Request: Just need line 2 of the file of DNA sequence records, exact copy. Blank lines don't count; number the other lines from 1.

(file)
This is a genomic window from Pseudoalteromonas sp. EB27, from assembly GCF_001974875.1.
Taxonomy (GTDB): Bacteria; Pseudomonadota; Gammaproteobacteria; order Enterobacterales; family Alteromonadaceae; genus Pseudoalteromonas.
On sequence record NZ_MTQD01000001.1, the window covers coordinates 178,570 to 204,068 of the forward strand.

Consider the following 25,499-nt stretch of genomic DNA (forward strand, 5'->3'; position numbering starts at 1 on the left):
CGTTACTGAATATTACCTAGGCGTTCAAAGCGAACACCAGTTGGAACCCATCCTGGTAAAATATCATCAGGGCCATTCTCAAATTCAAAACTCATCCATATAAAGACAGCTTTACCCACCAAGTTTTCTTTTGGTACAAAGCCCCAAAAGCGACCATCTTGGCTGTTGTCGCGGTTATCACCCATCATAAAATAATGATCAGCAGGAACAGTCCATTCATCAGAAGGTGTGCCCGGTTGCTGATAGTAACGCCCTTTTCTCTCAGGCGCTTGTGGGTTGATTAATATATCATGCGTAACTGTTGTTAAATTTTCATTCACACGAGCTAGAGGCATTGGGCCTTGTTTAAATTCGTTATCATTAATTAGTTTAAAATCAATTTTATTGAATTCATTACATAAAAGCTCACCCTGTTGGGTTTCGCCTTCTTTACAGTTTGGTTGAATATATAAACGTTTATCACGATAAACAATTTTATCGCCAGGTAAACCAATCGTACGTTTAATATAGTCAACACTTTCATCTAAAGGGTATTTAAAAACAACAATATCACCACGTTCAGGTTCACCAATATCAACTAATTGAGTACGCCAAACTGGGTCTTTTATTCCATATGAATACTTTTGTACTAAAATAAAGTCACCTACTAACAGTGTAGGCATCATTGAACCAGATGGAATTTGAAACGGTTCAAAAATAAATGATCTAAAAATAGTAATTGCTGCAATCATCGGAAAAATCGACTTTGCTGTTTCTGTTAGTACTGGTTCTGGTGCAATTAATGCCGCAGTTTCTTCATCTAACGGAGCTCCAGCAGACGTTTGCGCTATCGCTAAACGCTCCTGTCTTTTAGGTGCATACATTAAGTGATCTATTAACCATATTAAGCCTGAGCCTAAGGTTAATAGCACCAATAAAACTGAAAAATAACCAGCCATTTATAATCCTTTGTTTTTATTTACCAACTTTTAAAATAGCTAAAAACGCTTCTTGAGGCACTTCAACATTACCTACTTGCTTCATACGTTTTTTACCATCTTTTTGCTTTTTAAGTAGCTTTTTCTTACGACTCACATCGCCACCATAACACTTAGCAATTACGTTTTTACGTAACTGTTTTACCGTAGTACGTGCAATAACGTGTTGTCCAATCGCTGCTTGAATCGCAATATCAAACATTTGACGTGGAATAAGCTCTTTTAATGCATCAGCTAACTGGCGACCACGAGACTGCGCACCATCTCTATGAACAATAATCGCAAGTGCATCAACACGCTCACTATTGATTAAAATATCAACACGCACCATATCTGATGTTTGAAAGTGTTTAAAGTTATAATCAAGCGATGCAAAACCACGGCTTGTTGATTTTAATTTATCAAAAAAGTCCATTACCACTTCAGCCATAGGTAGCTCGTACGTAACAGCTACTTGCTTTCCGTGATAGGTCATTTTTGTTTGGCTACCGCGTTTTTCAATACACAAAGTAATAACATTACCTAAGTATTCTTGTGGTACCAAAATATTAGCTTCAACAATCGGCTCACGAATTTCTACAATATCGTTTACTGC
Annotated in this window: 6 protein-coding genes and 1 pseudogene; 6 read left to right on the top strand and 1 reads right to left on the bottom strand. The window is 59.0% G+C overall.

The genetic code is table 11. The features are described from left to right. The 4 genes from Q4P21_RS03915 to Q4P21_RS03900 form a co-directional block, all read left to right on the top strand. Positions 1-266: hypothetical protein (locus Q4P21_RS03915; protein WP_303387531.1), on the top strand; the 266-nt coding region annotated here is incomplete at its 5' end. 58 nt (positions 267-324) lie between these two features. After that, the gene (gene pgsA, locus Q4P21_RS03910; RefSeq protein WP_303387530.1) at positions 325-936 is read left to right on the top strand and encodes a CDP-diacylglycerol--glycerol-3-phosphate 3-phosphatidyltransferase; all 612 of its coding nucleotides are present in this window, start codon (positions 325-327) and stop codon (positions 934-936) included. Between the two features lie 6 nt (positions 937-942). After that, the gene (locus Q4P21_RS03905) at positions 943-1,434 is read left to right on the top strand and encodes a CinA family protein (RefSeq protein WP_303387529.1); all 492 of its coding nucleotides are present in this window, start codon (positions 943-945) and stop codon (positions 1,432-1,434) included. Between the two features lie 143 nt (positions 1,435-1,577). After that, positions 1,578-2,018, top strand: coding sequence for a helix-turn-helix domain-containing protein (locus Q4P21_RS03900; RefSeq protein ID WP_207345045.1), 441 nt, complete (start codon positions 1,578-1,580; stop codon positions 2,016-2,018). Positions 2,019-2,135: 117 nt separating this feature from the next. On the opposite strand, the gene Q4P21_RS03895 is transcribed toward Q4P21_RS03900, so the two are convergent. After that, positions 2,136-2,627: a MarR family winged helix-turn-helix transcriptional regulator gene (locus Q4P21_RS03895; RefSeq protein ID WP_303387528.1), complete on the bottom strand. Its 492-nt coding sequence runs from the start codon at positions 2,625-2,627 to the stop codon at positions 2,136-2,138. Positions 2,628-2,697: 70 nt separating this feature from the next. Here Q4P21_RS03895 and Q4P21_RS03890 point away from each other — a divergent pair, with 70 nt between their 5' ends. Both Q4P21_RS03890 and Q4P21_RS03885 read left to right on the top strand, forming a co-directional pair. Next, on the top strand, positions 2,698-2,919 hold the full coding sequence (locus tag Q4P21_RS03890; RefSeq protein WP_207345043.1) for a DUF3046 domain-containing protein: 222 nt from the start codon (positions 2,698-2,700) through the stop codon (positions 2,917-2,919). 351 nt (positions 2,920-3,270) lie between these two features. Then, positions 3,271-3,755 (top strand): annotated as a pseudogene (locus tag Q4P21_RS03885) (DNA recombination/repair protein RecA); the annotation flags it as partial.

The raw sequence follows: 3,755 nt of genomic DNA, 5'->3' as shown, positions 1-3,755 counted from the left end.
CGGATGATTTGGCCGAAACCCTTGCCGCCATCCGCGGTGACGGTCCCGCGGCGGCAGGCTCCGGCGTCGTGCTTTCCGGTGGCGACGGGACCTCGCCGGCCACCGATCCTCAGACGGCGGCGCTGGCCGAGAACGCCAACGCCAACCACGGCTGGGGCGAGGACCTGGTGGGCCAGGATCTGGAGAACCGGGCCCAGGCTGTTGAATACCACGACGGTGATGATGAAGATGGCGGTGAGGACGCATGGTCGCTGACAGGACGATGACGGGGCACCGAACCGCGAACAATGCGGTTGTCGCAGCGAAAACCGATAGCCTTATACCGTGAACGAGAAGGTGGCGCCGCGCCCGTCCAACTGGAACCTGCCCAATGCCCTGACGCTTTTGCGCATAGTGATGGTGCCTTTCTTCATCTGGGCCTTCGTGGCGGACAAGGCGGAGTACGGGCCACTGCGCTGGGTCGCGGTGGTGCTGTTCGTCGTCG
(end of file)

Taxonomy (GTDB): Bacteria; Pseudomonadota; Gammaproteobacteria; order Enterobacterales; family Alteromonadaceae; genus Pseudoalteromonas.